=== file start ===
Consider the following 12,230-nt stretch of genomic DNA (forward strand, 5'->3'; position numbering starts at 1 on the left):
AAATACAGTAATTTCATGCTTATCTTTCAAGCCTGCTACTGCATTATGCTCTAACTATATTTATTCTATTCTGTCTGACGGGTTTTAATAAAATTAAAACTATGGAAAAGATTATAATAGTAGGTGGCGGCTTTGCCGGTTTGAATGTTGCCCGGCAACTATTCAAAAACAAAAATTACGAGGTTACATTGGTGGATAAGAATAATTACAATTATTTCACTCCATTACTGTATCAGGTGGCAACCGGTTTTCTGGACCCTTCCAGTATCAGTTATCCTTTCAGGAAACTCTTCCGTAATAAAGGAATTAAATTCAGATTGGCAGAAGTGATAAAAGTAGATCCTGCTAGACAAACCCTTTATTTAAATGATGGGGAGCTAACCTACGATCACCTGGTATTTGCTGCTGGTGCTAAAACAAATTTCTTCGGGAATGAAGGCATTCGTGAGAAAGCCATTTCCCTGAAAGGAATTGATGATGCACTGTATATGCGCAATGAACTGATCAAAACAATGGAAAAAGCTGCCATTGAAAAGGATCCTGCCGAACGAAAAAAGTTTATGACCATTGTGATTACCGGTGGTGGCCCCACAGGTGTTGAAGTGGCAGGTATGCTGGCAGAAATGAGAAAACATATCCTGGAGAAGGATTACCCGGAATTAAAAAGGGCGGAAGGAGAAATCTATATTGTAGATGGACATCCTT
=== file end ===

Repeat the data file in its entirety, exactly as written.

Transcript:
Consider the following 12,230-nt stretch of genomic DNA (forward strand, 5'->3'; position numbering starts at 1 on the left):
AAATACAGTAATTTCATGCTTATCTTTCAAGCCTGCTACTGCATTATGCTCTAACTATATTTATTCTATTCTGTCTGACGGGTTTTAATAAAATTAAAACTATGGAAAAGATTATAATAGTAGGTGGCGGCTTTGCCGGTTTGAATGTTGCCCGGCAACTATTCAAAAACAAAAATTACGAGGTTACATTGGTGGATAAGAATAATTACAATTATTTCACTCCATTACTGTATCAGGTGGCAACCGGTTTTCTGGACCCTTCCAGTATCAGTTATCCTTTCAGGAAACTCTTCCGTAATAAAGGAATTAAATTCAGATTGGCAGAAGTGATAAAAGTAGATCCTGCTAGACAAACCCTTTATTTAAATGATGGGGAGCTAACCTACGATCACCTGGTATTTGCTGCTGGTGCTAAAACAAATTTCTTCGGGAATGAAGGCATTCGTGAGAAAGCCATTTCCCTGAAAGGAATTGATGATGCACTGTATATGCGCAATGAACTGATCAAAACAATGGAAAAAGCTGCCATTGAAAAGGATCCTGCCGAACGAAAAAAGTTTATGACCATTGTGATTACCGGTGGTGGCCCCACAGGTGTTGAAGTGGCAGGTATGCTGGCAGAAATGAGAAAACATATCCTGGAGAAGGATTACCCGGAATTAAAAAGGGCGGAAGGAGAAATCTATATTGTAGATGGACATCCTT